abstractNote = {The Department of Energy (DOE) nuclear complex includes many hazardous and challenging environments that must be inspected remotely and routinely for structural integrity evaluation and long-term planning purposes. The H-Canyon Air Exhaust (HCAEX) Tunnel is an example of such an environment where a biannual inspection is currently performed. Presently inspections are performed by teleoperated robotic crawlers which provide low-res video feedback to the structural engineers. Advanced sensors: including Lidar and panospheric hi-res cameras have the potential to provide additional valuable data in future inspections. The primary goal of the sensor suite is to provide an internal 3D map of the HCAEX tunnel. Possible sensors were a stereo camera, a 3D Lidar, or a 2D Lidar that would need to be spun around. The issues with the stereo camera were that it does not have a large field-of-view and that its depth information was not nearly as accurate as even the baseline Lidars. The Hokuyo UTM-30LX-EW shown below provides a 270 deg. FOV with high accuracy and resolution while the largest FOV on a 3D Lidar is 40 deg. This was the reason a 2D Lidar was chosen over the 3D Lidar. Even though the 2D Lidar requires additional components and software to generate a 3D map, its FOV advantage is too great given that the HCAEX tunnel is a relatively confined space. Along with the Lidar, a camera sensor, IMU sensor, pan-tit unit, and on board computer needed to be identified. The two panospheric cameras allow for full 360 deg. FOV. The IMU will give data on the state of the robot inside the tunnel. The computer is used to gather and process data on board and to control the pan-tilt system. Mounts were designed and 3D printed to build the prototype of the sensor suite. It was designed to have the Lidar on top With its full FOV free while having the camera below and as close to together as possible while still leaving much of their FOV visible. The design also managed the cables such that they were unlikely to be damaged if in tension and so that they did not intrude much on the cameras vision. The sensor tree developed for the H-Canyon tunnel inspection project produces a large quantity of camera and Lidar data. a postprocessing pipeline was created to facilitate the analysis of these data. The pipeline follows the following routine: 1) Registration - Salient local features in subsequent scans are identified and used to align the scans With one another. This allows production of a single cohesive map of the tunnel. 2) Sensor Fusion - RGB camera data is 'painted' onto the depth data created by the Lidar. 3) Segmentation - Individual surfaces from within the scene are segmented out separately for individual analysis. 4) Degradation Analysis - Automatic mapping of local deviation from the plane in position or surface normal is performed, as is detection of exposed rebar using Lidar return intensity. 2) Obstacle Detection - Lidar data is also used in real time to detect obstacles in the environment. This could give feedback to the operator to successfully drive in the tunnel. 6) Graphic User Interface - a custom GUI was created to facilitate customer use of the system. The system provides real-time feedback from both the cameras and Lidar. The Lidar point-cloud data is also used for obstacle detection. As the Lidar spins, various algorithms are run to analyze the current 'slice' and obstacles in the environment are determined and registered on a cost-map. A Graphical User Interface (GUI) was developed to allow the user to easily command the crawler to set the rotational speed of the Lidar, perform a scan, and register and save the 3D generated cloud after a scan is done. For the good of the crawler, a critical aspect of the GUI design is to allow the user to cancel a scan any time after it is commanded and before it is saved. The sensor trees depth accuracy was evaluated in comparison to a high end commercial FARO Terrestrial Laser Scanner (TLS) with specifications for millimeter accuracy at distances above 10 m. For the purposes of these tests, the depth measurements produced by the TLS were taken as ground truth. Example test wall panels were scanned with the TLS and postprocessed with its proprietary software, and subsequently scanned with the sensor tree system. The two scans were manually aligned and for each point in the output cloud from the sensor tree, the distance to the nearest ground truth point in the FARO cloud was determined. 98.7% of all produced points were within the specified target range of 6 mm, with an average deviation of 1.75 mm. The test walls used have an overall in-wall depth variation of around 40 mm.},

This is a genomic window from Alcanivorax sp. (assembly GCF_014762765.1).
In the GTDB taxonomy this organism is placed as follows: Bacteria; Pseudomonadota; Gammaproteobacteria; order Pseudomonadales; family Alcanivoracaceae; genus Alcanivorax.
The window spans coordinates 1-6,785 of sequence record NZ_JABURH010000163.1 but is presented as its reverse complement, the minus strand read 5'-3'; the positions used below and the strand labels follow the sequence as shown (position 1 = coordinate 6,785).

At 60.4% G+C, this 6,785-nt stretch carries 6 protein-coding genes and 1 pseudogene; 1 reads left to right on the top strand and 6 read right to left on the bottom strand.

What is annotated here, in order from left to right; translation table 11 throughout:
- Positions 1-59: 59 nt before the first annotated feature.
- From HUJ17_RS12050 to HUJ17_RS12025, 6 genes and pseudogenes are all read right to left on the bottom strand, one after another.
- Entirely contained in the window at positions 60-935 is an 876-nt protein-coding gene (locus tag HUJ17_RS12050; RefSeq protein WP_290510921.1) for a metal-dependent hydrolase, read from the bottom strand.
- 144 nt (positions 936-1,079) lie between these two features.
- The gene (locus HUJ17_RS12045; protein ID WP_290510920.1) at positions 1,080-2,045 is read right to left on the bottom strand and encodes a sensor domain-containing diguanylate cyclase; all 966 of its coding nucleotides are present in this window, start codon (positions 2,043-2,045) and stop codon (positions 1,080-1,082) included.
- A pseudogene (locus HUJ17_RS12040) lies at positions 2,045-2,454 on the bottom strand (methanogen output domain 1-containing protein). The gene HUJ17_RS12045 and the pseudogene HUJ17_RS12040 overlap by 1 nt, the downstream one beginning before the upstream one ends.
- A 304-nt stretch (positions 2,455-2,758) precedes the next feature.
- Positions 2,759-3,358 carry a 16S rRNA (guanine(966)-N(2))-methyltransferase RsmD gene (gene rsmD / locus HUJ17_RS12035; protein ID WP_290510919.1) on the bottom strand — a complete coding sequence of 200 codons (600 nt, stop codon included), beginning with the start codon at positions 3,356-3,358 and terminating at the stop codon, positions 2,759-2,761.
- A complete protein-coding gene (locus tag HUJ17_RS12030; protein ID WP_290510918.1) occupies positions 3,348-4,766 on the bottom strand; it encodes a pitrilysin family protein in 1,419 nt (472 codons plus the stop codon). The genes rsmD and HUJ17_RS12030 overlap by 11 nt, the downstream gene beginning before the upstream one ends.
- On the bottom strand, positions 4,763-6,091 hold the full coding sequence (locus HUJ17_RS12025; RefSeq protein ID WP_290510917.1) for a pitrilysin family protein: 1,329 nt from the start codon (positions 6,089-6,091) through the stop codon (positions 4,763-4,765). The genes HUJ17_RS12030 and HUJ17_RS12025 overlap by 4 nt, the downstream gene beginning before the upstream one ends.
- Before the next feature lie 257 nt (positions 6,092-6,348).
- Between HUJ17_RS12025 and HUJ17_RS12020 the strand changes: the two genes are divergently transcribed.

doi = {},
url = {https://www.osti.gov/biblio/23005525}, journal = {},
number = ,
volume = ,
place = {United States},
year = {2019},
month = {7}
}